In the recent Tennessee estate case, In Re Estate of Morris, Tenn. Ct. App. (2014), the court had to decide on the matter of the legal effectiveness of the will. The decedent left behind three living children, and grandchildren from one predeceased child. He also excluded three potential heirs from his will.
His will was admitted to probate, and it had witness signatures on an attached affidavit page, but nowhere on the actual will itself. Some of the heirs challenged the admittance of the will to probate since it did not meet Tennessee’s statutory requirements that wills be signed by two witnesses in order to be legally enforceable.
The court found that there was no dispute as to whether the testator properly signed his will at the end of the document. The relevant question was whether the will was properly signed by the witnesses as required by Tenn. Code Ann. Sec. 32-1-104. It states in relevant part, that in order to be valid, other than in the case of a handwritten (holographic) or nuncupative (oral) will, the will must be signed by the testator and at least two witnesses as follows:
The testator shall signify to the attesting witnesses that the instrument is that person’s will AND either
- The testator then signs the will;
- The testator acknowledges that he or she has already signed it; or
- At the testator’s direction, and in the testator’s presence, someone else signs the testator’s name;
- The above acts (whichever of them is done) must be in the presence of two or more witnesses.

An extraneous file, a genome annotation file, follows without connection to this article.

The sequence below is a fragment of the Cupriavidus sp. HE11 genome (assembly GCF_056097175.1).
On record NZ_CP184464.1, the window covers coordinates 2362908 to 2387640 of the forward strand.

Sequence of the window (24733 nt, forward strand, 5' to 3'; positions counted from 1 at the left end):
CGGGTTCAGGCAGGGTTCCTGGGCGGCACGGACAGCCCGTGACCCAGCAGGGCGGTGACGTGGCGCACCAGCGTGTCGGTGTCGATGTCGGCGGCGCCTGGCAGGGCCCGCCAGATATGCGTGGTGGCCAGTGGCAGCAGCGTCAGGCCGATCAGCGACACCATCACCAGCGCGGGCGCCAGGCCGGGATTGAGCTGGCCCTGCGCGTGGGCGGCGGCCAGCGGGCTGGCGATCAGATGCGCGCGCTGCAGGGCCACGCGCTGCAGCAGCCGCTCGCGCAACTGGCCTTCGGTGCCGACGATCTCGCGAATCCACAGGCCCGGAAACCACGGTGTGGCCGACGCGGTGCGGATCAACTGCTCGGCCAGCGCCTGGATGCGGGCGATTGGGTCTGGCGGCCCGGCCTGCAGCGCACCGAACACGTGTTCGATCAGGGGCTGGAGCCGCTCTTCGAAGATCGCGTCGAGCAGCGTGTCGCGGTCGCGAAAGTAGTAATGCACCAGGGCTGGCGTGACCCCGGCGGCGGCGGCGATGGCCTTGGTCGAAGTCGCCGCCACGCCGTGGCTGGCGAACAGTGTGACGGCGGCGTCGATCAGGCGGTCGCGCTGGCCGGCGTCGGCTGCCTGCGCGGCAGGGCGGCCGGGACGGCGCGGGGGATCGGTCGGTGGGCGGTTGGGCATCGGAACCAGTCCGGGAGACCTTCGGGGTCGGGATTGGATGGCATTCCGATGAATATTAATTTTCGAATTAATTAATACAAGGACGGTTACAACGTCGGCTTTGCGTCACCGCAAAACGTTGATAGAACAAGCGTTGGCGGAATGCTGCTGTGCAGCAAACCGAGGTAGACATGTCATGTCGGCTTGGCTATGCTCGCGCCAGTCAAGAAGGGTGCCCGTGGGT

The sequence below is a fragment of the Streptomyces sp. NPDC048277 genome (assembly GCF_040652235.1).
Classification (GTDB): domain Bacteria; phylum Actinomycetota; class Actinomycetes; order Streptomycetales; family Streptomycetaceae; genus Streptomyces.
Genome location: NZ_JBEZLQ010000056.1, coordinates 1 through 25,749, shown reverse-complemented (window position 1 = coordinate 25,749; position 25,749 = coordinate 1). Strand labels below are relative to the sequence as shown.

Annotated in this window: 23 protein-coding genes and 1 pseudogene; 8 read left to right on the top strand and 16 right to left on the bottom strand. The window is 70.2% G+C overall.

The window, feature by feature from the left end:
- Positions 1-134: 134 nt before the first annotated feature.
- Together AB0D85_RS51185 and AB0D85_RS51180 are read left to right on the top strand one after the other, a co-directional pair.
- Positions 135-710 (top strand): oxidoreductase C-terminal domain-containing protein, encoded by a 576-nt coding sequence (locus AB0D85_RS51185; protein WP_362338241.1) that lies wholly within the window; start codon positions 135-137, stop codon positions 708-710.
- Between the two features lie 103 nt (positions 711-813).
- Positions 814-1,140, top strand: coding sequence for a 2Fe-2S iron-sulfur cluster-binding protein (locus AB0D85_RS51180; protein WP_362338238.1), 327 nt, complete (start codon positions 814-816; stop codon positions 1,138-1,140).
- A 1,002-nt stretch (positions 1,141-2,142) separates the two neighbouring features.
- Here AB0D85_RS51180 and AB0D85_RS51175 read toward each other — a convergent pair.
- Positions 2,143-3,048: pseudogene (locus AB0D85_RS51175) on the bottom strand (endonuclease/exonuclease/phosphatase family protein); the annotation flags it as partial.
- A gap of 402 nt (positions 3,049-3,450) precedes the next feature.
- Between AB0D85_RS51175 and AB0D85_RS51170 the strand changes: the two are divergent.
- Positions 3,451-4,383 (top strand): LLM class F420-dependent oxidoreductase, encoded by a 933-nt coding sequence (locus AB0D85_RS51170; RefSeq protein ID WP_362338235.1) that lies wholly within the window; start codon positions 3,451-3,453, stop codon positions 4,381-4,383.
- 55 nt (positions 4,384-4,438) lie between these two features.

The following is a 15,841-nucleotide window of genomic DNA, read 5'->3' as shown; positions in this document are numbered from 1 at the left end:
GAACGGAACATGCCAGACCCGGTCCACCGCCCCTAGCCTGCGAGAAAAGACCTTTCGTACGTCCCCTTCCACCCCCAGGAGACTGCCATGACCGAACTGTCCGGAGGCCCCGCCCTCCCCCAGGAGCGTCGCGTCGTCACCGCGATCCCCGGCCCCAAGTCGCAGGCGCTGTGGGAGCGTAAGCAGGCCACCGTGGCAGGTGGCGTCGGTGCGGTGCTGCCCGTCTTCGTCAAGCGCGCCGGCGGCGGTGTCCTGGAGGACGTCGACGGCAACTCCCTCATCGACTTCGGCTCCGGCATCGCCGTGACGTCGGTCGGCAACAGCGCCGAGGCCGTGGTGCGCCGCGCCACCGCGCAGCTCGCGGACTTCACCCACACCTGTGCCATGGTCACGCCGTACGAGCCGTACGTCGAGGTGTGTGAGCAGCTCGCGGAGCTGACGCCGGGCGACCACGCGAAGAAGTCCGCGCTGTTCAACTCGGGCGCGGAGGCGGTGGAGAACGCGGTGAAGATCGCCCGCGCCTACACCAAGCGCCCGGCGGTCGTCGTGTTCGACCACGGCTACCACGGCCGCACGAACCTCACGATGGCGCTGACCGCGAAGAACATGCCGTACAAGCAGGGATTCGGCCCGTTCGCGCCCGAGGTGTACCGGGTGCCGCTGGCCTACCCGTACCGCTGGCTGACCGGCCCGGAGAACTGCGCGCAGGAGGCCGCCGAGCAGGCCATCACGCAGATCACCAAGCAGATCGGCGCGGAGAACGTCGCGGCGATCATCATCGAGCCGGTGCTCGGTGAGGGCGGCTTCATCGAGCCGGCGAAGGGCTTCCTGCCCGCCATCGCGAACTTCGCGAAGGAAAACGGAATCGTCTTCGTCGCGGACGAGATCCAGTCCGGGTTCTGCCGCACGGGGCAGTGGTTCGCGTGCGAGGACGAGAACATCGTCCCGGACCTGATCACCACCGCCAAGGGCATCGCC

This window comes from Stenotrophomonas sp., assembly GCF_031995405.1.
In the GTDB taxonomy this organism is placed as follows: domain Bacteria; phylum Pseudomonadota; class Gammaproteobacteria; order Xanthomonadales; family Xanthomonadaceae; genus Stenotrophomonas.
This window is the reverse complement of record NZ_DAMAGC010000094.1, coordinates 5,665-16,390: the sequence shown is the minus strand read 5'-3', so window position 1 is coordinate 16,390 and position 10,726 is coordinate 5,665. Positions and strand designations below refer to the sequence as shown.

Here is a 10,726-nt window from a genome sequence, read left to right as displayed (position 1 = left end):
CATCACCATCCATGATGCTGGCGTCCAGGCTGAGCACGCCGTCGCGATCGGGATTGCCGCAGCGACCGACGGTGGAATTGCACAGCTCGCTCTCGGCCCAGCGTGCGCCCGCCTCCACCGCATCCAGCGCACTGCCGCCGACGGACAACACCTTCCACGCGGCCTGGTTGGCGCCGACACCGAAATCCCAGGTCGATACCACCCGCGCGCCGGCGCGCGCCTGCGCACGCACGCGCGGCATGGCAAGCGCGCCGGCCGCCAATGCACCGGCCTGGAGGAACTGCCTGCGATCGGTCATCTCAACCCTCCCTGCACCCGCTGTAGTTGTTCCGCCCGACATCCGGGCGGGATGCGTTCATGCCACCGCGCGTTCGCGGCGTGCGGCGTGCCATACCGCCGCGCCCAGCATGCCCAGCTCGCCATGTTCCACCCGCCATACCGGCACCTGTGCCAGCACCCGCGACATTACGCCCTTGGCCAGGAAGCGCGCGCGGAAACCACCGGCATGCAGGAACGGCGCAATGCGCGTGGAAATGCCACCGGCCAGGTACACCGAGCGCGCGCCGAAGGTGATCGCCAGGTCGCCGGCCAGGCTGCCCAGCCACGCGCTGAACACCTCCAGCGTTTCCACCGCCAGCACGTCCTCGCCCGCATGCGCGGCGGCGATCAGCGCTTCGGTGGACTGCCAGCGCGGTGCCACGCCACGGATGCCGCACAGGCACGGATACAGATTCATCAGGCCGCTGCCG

Those witnesses must sign in the presence of the testator, and in the presence of each other.
Here, the two witnesses had presumably met all of the above requirements, except that instead of signing the actual will itself, they signed the self-proving affidavit. Therefore, those seeking to have the will enforced were urging the court to treat the pages as a piece of the will, rather than as a separate document.
The court found that Tennessee courts have consistently upheld the statutes requiring the formalities for the execution of a will as mandatory, and thus they have required strict compliance with these rules.
Tennessee law makes a clear distinction between the will itself and a self-proving affidavit, and therefore the court cannot simply ignore the clearly stated requirements in order to effectuate the testator’s purported intent.
Therefore, the court reversed the order of the lower court and remanded for proceedings consistent with the opinion.
This case is a prime example of the importance of hiring an experienced estate planning attorney to set up your will and other related estate documents. Ensuring that your estate is in order will ensure that your family is cared for. If you find yourself in need of assistance with estate, probate, or trust litigation, contact the experienced Nashville estate litigation attorneys at Martin Heller Potempa & Sheppard, PLLC. We can be reached through this website, or by calling 615-800-7096.